Editor's note: While unlikely to garner the votes of too many business owners, the NDP definitely does offer the most impressive plan for the owners of family businesses. Its training platform, however, is unlikely to inspire too much interest. While labour shortages remain significant

in the collision industry, industry-led attempts to encourage recruitment are paying off--and the situation is slowly improving. In the last budget, the Liberals invested in a new series of training initiatives, on which the jury is still out. -- GS OCTOBER 2019 COLLISION REPAIR  65


Patrice Marcil greeted the crowd on September 27 to deliver his opening remarks at the Westin Calgary.

Domenic Prochilo represented Simplicity Car Care in his attendance at the Calgary conference.





he Canadian Collision Industry Forum kicked off in September at the Westin Calgary as a national venue for collision industry networking, and keynote speaking. The event began with a reception on Thursday, September 26 before kicking off into its day of speakers, panels, and meet-andgreets on September 27, all focused towards CCIF’s three main priorities of profitability, human resources and vehicle technology.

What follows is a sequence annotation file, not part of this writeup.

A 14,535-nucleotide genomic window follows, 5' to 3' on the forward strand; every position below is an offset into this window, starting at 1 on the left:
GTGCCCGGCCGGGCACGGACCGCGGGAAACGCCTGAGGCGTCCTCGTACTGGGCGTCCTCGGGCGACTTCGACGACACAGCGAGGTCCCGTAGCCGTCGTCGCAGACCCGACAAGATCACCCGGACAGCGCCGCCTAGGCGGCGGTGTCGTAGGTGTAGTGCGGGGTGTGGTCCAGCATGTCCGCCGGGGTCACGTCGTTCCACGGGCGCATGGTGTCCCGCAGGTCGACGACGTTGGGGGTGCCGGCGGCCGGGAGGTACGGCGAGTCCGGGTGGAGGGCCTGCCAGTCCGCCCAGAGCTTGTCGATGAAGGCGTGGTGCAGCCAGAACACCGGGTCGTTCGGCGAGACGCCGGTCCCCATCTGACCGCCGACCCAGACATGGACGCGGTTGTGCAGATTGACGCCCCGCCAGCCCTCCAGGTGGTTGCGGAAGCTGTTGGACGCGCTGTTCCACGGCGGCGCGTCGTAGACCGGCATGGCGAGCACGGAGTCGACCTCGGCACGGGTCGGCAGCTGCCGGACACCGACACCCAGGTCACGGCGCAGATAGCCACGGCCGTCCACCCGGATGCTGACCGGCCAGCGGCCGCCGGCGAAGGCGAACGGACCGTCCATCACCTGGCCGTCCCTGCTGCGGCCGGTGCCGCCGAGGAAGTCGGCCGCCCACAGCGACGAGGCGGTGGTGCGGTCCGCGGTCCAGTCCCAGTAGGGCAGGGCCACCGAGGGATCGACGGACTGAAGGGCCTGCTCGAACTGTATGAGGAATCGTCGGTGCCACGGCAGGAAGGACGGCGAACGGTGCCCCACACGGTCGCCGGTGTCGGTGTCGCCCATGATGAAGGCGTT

Caroline Laccase, the director of CCIF and Patrice Marcil, CCIF chair, greeted guests Friday morning before handing the stage over to an impressive list of noteworthy keynote speakers. Some speaker highlights included: Kiara Reissner, a CCIF veteran as well as an awardwinning automotive refinishing apprentice from Vancouver; Paul Stella, a Toyota manager of 34 years and recent brand protector, and Joel Baker, one of Canada’s leading authorities on


insurance industry analytics and founder of MSA Research. Baker also moderated the auto insurer panel discussion later on in the afternoon after two networking breaks throughout the venue. Throughout the day, a wide variety of topics were covered in everything from the impact of counterfeit parts to one woman’s journey through the industry. In the end, Patrice Marcil gave his closing remarks to reflect on the knowledge shared, to thank the crowd and to wish them well on their way.